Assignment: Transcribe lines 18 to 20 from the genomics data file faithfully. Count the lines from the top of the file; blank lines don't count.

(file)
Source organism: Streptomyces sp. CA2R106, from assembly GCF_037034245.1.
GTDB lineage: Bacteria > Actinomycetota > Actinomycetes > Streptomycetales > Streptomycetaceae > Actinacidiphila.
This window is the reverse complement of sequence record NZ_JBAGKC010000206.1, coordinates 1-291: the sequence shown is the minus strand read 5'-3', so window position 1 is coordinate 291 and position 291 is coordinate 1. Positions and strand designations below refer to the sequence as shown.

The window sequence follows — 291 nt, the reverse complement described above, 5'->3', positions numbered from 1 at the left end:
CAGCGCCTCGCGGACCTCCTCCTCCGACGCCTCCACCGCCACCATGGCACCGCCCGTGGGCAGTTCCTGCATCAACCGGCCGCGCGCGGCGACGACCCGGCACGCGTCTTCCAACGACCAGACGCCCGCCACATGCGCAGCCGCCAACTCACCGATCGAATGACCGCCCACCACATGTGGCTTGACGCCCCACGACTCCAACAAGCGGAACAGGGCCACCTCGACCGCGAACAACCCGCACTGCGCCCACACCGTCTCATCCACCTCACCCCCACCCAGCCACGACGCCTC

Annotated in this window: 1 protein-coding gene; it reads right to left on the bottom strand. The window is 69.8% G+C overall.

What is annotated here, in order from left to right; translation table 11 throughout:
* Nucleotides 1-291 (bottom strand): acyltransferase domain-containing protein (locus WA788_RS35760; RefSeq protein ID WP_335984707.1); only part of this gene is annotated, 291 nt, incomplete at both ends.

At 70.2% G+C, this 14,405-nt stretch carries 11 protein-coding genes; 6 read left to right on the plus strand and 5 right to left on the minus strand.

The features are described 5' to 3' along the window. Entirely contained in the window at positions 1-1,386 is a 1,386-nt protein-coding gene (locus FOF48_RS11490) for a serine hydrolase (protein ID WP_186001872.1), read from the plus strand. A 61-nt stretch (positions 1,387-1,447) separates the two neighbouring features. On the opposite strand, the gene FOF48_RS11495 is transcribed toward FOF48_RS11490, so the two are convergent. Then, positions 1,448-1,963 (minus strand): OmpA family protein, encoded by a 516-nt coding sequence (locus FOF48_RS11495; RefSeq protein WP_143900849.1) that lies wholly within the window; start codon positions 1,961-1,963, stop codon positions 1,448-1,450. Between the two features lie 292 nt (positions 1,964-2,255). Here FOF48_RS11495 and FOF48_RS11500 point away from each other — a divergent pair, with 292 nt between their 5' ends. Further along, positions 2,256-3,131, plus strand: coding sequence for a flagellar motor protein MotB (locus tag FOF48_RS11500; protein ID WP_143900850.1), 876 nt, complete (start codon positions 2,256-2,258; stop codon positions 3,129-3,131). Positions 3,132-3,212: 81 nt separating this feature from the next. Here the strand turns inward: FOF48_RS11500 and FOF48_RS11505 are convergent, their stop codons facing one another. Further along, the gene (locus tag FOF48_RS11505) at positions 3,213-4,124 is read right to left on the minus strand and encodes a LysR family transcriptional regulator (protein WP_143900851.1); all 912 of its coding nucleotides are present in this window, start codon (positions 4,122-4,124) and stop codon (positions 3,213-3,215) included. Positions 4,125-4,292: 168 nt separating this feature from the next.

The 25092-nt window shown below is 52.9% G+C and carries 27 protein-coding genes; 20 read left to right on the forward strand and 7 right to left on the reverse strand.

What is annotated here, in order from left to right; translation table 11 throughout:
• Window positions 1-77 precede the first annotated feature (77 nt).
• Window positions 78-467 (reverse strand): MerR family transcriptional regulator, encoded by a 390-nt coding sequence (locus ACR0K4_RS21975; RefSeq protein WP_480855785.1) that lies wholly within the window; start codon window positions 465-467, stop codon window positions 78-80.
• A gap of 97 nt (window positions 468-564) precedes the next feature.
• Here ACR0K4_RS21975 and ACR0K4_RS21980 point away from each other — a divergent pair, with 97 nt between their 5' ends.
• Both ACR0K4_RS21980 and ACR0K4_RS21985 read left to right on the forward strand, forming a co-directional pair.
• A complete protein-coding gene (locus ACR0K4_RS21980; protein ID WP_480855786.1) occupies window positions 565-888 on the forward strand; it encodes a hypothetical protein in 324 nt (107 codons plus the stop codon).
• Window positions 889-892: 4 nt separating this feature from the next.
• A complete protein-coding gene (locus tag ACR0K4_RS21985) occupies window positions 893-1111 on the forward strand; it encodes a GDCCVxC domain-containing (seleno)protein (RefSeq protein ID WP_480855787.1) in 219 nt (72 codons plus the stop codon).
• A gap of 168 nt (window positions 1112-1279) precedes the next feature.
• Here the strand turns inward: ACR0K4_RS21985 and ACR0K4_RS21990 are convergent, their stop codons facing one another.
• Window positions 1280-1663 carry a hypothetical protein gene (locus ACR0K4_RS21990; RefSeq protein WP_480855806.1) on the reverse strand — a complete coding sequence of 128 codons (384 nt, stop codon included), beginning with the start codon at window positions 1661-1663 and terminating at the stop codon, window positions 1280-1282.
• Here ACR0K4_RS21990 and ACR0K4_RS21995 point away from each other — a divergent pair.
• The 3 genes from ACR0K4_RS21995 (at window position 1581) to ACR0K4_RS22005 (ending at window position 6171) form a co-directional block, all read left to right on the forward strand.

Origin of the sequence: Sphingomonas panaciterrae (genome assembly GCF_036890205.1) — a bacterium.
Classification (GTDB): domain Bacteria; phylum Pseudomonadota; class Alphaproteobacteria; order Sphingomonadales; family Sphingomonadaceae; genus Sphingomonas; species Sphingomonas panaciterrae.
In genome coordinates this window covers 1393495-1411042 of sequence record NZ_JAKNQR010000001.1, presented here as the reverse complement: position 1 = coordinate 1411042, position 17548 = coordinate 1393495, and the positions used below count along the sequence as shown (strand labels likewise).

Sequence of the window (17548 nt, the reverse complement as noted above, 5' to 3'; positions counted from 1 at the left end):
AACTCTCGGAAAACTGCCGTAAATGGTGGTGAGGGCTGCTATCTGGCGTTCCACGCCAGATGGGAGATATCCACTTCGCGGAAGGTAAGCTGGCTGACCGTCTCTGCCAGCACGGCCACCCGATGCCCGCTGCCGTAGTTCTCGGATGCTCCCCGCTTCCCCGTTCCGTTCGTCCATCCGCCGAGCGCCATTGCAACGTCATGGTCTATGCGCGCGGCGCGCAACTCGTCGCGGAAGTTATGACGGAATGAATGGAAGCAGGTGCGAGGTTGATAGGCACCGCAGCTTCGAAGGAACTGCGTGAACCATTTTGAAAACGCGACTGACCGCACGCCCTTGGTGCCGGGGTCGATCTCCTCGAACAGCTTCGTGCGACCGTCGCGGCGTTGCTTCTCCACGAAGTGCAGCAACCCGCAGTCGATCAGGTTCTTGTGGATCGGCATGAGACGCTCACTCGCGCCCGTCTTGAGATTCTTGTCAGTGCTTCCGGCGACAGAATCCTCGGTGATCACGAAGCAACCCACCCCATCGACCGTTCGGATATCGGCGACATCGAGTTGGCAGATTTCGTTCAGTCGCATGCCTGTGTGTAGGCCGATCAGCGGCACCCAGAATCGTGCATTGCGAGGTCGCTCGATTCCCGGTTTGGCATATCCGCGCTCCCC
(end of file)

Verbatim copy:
• A complete protein-coding gene (locus ACR0K4_RS21980; protein ID WP_480855786.1) occupies window positions 565-888 on the forward strand; it encodes a hypothetical protein in 324 nt (107 codons plus the stop codon).
• Window positions 889-892: 4 nt separating this feature from the next.
• A complete protein-coding gene (locus tag ACR0K4_RS21985) occupies window positions 893-1111 on the forward strand; it encodes a GDCCVxC domain-containing (seleno)protein (RefSeq protein ID WP_480855787.1) in 219 nt (72 codons plus the stop codon).